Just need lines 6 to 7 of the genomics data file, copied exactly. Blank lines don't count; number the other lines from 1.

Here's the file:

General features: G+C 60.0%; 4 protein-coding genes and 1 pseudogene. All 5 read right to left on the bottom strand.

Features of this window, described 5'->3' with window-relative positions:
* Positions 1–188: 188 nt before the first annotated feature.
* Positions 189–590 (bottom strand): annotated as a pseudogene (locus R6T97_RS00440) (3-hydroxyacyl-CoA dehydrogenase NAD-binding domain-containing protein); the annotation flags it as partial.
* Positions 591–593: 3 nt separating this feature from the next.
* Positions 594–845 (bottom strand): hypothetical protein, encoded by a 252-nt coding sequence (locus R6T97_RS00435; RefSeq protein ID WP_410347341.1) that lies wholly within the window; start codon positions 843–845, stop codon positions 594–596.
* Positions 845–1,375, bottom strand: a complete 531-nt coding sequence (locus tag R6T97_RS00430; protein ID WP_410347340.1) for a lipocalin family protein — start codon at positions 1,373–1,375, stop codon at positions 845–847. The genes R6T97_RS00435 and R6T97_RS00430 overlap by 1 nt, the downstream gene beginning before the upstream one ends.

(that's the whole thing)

* Positions 594–845 (bottom strand): hypothetical protein, encoded by a 252-nt coding sequence (locus R6T97_RS00435; RefSeq protein ID WP_410347341.1) that lies wholly within the window; start codon positions 843–845, stop codon positions 594–596.
* Positions 845–1,375, bottom strand: a complete 531-nt coding sequence (locus tag R6T97_RS00430; protein ID WP_410347340.1) for a lipocalin family protein — start codon at positions 1,373–1,375, stop codon at positions 845–847. The genes R6T97_RS00435 and R6T97_RS00430 overlap by 1 nt, the downstream gene beginning before the upstream one ends.